Rattus Rattus

We know a secret. We whisper it to ourselves curled up in the nest, pass it on with a flourish of tails and a snigger of whiskers. You don’t know yet, but you will.

It came ashore, generations ago, down where the silt meets the cocoa tide of the Thames. It’s a tale told by our mothers to nests squirming with pink babies.

‘Once upon a time, when the streets were paved with entrails and the rivers ran with dead dogs, we gorged ourselves in warehouses heaped with grain, and slept in straw-filled stables. The nights were dark and food was plentiful. So King Rat sent word to his cousins overseas, to come and feast on London. And they came, and the King welcomed them to his waterside palace.’

We drank the old tales with our mother’s milk. When our teeth grew to sharp yellow points, we nosed our way into the night. Metal bins overflowed with food. We hardly needed teeth to gulp down the pulpy meat and soft white bread. We licked sugar from plastic wrappings, nibbled caramel-coated nuts. We grew fat; our pelts acquired an expensive gloss.

We became restless. Maybe, someone whispered, it’s time to try again.

Because King Rat’s cousins had not just come to feast. Oh, no, our mothers snickered. They brought weapons. They told the King of whole cities abandoned to Rattus Rattus, of triumphant parades as they swarmed over the heaps of rotting bodies, the air heady with methane.

The King gave the order. The newcomers passed on the secret to the dock side rats, who passed it to their neighbours. For a day or two, nothing happened. Then you began to fall sick, sprouting carbuncles. Lightermen went home scratching to their wives and children. The children went scratching to their play. They came home to fathers shivering on their deathbeds. The children were next.

We peeped from the corners. Pungent herbs were thrown into fireplaces. Sailors fumigated their ships with tobacco. Ladies pierced oranges with cloves. The rats – who’d travelled the sea with the herbs, the oranges, the tobacco and the spices – laughed, unloaded their weapons, and bounded on.

You fled the city, taking death with you, snug in the folds of your clothes. Houses emptied. Grave yards heaped higher, and pits were dug. Soon, we thought. Soon, the heaps of bodies in the streets. The quiet that we longed for. We have delicate ears.

We thought victory was secure. We came so close.

To this day, rats hate a fire. It scoured the city, incinerating nests of babies, taking our breeding grounds, our grain stores. King Rat fled his palace, pelt alight. Those who could took to the water. Rattus Rattus Lundinii, all of us descended from those who fled the Great Fire.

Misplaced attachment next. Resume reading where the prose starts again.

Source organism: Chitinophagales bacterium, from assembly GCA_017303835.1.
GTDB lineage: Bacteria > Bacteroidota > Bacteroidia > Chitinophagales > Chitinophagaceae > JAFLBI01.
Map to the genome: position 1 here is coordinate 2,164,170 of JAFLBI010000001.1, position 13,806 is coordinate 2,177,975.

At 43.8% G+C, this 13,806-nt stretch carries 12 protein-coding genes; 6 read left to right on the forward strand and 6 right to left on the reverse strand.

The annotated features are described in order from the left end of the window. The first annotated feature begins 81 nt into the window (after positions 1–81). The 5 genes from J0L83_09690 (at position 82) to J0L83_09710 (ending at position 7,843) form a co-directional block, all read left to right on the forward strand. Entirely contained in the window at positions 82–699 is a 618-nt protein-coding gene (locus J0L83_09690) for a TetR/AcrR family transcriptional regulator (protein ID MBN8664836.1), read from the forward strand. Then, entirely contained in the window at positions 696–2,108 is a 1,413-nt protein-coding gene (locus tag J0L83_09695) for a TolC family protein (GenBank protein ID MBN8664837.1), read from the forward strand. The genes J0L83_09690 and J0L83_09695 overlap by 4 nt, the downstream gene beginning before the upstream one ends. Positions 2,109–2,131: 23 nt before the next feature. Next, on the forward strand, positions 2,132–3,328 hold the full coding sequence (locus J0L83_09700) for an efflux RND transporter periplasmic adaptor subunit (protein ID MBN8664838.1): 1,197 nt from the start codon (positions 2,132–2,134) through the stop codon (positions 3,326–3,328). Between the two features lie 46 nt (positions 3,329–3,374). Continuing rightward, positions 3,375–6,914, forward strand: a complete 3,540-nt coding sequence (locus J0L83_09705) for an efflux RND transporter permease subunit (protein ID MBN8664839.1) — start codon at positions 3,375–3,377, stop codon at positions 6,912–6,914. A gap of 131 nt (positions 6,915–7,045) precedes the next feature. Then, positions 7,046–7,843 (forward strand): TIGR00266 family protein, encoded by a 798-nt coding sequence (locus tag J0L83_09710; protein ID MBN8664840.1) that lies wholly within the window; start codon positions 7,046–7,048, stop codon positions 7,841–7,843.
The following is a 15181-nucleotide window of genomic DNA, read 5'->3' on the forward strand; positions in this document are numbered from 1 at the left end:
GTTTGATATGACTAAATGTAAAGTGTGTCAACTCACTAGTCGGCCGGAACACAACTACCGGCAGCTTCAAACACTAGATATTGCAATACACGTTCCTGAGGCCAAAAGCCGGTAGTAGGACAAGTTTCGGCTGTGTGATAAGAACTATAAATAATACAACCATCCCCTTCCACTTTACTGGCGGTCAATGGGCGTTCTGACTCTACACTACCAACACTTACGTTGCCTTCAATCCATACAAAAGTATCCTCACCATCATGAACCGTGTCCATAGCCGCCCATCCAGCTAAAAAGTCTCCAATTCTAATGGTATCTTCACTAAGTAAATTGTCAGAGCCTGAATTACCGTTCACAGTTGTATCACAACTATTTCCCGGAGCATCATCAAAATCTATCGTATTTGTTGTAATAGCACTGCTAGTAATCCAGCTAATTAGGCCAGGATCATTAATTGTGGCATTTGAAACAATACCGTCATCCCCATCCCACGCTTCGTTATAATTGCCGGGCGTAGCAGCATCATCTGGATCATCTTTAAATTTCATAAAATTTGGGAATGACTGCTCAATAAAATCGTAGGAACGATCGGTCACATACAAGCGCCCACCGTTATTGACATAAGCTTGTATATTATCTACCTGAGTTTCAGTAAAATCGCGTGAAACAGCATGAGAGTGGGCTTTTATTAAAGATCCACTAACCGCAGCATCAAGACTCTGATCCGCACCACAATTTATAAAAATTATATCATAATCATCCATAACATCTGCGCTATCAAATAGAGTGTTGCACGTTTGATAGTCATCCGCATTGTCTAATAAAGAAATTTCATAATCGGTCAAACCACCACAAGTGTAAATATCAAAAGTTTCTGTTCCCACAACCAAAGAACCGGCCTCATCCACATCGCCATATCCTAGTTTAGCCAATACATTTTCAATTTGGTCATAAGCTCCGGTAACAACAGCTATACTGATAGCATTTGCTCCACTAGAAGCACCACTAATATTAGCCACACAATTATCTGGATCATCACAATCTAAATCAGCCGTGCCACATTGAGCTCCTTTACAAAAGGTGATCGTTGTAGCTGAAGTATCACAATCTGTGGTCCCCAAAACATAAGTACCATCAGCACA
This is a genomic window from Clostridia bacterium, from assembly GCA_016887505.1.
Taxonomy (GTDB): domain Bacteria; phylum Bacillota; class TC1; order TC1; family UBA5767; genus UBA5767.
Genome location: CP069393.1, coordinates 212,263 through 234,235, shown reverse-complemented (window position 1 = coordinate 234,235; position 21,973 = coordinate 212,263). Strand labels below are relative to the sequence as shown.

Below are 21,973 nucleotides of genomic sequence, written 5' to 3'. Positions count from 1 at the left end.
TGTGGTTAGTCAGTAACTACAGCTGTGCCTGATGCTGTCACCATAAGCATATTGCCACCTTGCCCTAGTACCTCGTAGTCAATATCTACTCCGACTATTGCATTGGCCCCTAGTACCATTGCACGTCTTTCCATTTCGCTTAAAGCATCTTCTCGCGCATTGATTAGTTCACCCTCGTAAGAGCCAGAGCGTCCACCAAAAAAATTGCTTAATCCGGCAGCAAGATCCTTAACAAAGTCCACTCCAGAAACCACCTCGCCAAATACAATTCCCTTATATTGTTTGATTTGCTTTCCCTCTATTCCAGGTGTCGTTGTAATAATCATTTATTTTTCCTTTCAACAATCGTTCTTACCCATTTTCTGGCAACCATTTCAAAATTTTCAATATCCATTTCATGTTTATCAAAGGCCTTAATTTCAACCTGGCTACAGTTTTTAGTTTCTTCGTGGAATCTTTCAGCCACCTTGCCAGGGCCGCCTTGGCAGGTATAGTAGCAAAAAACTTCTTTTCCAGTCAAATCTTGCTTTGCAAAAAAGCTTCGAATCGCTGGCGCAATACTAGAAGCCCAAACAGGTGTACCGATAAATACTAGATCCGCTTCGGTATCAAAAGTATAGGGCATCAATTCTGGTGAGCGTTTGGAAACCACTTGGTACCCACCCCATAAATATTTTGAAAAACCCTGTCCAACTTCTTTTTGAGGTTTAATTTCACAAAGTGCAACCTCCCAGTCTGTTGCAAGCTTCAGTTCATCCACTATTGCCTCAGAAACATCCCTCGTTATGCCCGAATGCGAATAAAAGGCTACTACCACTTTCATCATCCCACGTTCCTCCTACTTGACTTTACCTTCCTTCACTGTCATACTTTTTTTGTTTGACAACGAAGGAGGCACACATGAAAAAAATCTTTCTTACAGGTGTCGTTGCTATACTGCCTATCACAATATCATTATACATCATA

The meaning of this old fable has been much discussed over time. Was it a judgement on King Rat? Had we destroyed our paradise, through greed?

But the balance has shifted again. Our leaders talk of the steady population growth, the rise of the foxes. The noise and the light have become intolerable.

We’ve been making inquiries. It took a while; but it hadn’t vanished altogether. Visitors from North Africa, it was rumoured, could help. It was a long journey, from Algeria to London. Eventually, it arrived.

There were a few experiments. There’s a corpse wedged under Blackfriars Bridge that would alarm you, if you found it, with its ulcerated groin. But it’s been there three days now, and soon the river will wash it clean.

Our preparations have been meticulous. Every last rat is in position, loaded with its deadly cargo. Tonight, we begin the assault. As you sleep, we’ll emerge from the sewers, from the derelict buildings, the basements and the miles upon miles of underground tunnels.

As you make your way to work tomorrow, you’ll barely notice the flea bite, crushed as you are against the other tube travellers. You’ll sit down at your computer, rub absently at a tiny red mark on your ankle as you check your emails and drink your coffee. By the evening, you’ll wonder why you are feeling so very tired. A lot of people will be calling in sick, during the next three days. Soon, there won’t be anyone to take the calls.

Yersinia pestis. The Black Death. It’s back.

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